London Transport (uk.transport.london) Discussion of all forms of transport in London.

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Old January 2nd 08, 01:41 PM posted to uk.transport.london
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Default Bus Passes?

I live in Cumbria, but have been informed that in April, I'll get a
country wide (OAP) bus pass, would this also include the tube in the
London area or no? Thanks.
--
Clive.

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Old January 2nd 08, 01:51 PM posted to uk.transport.london
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Default Bus Passes?

On Wed, 2 Jan 2008 13:41:08 +0000, "Clive."
wrote:

I live in Cumbria, but have been informed that in April, I'll get a
country wide (OAP) bus pass, would this also include the tube in the
London area or no? Thanks.


Just the bus network - not the tubes or trains unlike London residents.
The government are only funding (and then not in a very sensible way)
free access to bus services within England. Note that there are
different schemes for Scotland and Wales and I'm not sure how cross
border concessions are covered.

However the London bus network is very comprehensive so it's still very
easy to get around and can often be quicker than the tube as there are
no long treks down stairs and escalators to platforms and bus stops are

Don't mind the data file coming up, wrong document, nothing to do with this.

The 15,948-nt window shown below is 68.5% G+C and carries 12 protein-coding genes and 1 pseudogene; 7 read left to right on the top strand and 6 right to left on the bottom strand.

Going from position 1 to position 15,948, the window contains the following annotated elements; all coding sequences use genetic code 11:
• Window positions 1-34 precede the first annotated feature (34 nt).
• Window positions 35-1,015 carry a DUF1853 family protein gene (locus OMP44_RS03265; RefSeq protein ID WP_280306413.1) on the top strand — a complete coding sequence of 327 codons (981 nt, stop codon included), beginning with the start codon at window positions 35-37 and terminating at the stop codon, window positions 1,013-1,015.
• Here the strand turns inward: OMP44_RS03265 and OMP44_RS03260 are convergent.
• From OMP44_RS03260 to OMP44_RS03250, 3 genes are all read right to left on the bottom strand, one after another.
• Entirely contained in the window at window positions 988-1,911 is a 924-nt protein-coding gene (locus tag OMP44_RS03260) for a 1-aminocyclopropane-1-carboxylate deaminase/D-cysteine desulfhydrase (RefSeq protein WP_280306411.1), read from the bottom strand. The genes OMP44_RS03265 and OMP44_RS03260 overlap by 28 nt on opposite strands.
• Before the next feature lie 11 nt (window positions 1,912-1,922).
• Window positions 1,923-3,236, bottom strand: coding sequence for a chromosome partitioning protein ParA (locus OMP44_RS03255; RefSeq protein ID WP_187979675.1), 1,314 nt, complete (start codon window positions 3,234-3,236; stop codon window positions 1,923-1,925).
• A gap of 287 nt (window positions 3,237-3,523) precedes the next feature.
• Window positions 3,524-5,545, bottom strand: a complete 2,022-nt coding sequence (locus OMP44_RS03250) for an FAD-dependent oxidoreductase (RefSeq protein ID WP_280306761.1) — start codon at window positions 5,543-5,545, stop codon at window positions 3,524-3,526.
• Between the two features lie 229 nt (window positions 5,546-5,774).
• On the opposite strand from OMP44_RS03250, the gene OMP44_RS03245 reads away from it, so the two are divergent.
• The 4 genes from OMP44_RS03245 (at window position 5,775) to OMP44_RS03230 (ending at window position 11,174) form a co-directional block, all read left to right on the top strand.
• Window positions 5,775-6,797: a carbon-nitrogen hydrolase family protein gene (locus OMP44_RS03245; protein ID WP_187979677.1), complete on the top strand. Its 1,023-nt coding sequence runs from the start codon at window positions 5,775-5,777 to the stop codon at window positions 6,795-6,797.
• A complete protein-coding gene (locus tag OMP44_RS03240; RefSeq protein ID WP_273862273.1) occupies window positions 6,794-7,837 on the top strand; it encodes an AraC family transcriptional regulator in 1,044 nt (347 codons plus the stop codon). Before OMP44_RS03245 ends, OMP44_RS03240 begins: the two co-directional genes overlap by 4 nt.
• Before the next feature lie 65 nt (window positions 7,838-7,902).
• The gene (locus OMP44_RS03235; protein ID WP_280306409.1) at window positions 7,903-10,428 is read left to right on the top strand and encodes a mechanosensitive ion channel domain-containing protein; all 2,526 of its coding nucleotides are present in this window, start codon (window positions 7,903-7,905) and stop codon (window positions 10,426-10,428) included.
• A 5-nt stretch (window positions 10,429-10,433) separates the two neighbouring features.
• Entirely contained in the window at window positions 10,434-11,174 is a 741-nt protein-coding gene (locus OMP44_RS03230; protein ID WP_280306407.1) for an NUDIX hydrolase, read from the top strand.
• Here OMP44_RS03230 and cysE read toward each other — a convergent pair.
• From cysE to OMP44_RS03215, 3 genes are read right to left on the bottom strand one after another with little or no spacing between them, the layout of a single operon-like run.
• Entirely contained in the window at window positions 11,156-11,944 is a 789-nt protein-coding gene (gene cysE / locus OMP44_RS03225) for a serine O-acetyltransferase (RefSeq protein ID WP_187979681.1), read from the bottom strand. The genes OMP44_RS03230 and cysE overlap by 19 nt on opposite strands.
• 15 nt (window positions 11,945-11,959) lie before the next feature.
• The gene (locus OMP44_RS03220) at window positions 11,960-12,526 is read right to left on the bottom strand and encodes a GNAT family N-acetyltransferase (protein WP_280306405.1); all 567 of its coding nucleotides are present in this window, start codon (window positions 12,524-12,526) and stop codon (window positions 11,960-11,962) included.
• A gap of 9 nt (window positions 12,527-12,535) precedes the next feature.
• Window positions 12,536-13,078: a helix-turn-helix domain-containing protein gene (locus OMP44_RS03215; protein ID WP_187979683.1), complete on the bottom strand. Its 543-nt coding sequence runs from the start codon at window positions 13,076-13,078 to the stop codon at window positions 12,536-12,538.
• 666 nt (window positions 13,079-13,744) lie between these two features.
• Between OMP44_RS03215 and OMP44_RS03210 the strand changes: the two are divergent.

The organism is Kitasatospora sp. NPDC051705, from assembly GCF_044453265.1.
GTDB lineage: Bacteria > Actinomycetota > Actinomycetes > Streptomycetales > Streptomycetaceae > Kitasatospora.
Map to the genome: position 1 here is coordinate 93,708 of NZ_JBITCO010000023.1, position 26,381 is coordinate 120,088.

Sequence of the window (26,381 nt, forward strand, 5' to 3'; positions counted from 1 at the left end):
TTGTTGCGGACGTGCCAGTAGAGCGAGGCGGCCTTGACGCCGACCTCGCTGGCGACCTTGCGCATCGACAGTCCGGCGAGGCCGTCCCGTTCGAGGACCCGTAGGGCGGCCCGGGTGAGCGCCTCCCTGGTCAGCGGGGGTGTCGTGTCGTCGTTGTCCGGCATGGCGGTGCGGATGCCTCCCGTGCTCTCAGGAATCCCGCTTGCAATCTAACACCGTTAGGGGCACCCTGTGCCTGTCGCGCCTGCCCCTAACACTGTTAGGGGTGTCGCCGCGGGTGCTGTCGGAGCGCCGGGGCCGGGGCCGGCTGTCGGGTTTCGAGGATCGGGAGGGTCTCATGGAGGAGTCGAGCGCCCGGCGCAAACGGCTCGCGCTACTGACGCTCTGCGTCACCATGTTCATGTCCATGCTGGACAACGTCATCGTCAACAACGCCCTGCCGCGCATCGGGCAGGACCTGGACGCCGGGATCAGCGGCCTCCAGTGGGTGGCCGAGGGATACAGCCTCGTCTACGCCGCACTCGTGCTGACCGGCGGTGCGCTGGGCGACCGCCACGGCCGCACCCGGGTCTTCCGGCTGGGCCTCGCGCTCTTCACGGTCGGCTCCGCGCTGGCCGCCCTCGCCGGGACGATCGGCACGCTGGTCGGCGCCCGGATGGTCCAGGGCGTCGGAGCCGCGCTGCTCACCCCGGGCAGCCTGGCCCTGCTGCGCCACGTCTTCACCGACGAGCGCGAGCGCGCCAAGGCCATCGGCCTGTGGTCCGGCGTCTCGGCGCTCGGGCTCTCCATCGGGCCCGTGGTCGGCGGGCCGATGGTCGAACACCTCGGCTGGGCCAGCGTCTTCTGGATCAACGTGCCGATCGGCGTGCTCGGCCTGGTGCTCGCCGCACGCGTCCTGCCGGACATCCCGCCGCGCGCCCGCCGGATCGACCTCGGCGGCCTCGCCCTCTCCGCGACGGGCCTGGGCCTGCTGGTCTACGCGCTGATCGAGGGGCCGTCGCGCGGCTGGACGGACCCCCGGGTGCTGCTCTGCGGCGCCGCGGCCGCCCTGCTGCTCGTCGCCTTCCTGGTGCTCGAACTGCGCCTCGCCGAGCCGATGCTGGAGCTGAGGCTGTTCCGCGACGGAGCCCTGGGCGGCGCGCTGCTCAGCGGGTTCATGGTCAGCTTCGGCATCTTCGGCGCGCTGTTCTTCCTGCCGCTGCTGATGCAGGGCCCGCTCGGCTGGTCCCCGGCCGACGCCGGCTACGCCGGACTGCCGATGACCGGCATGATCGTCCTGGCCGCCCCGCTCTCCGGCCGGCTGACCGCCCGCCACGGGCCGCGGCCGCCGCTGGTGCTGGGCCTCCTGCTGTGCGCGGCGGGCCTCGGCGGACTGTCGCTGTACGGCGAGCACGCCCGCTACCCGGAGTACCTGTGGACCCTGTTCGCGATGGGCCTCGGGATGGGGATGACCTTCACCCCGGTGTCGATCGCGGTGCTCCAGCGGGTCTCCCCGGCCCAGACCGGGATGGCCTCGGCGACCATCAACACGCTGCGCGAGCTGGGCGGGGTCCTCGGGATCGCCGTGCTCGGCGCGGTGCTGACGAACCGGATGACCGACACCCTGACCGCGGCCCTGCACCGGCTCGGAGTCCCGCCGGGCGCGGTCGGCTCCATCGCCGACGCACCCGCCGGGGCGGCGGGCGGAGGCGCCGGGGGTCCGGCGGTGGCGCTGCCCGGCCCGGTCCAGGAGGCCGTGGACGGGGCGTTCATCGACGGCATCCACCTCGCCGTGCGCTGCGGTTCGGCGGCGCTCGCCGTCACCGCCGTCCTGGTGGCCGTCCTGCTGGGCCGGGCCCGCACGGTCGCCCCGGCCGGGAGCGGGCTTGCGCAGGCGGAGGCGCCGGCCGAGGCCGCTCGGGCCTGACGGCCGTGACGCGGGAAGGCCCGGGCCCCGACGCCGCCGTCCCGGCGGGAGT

often closer to where people want to go to.

--
Paul C


Admits to working for London Underground!
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Old January 2nd 08, 02:28 PM posted to uk.transport.london
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Default Bus Passes?

In article ,
(Clive.) wrote:

I live in Cumbria, but have been informed that in April, I'll get a
country wide (OAP) bus pass, would this also include the tube in
the London area or no? Thanks.


Not the tube, just the buses.

--
Colin Rosenstiel
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Old January 2nd 08, 04:16 PM posted to uk.transport.london
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Default Bus Passes?

On 2 Jan, 13:51, Paul Corfield wrote:
On Wed, 2 Jan 2008 13:41:08 +0000, "Clive."
wrote:

I live in Cumbria, but have been informed that in April, I'll get a
country wide (OAP) bus pass, would this also include the tube in the
London area or no? Thanks.


Just the bus network - not the tubes or trains unlike London residents.
The government are only funding (and then not in a very sensible way)
free access to bus services within England. Note that there are
different schemes for Scotland and Wales and I'm not sure how cross
border concessions are covered.


Just for the record, of course London Freedom Pass holders (which is
the London OAP & disabled free travel pass) will likewise get free bus
travel elsewhere in England. Interestingly existing London Freedom
Passes will not be replaced by the new style national free bus pass
card until 2010, but will instead just have a sticker applied to them
to show this new validity. I'm sure this will lead to some confusion
when a London Freedom Pass is presented to a bus driver in Cornwall or
Northumberland etc.

See the Freedom Pass website Q&As on this issue:
http://www.freedompass.org/questions...d.htm#national


However the London bus network is very comprehensive so it's still very
easy to get around and can often be quicker than the tube as there are
no long treks down stairs and escalators to platforms and bus stops are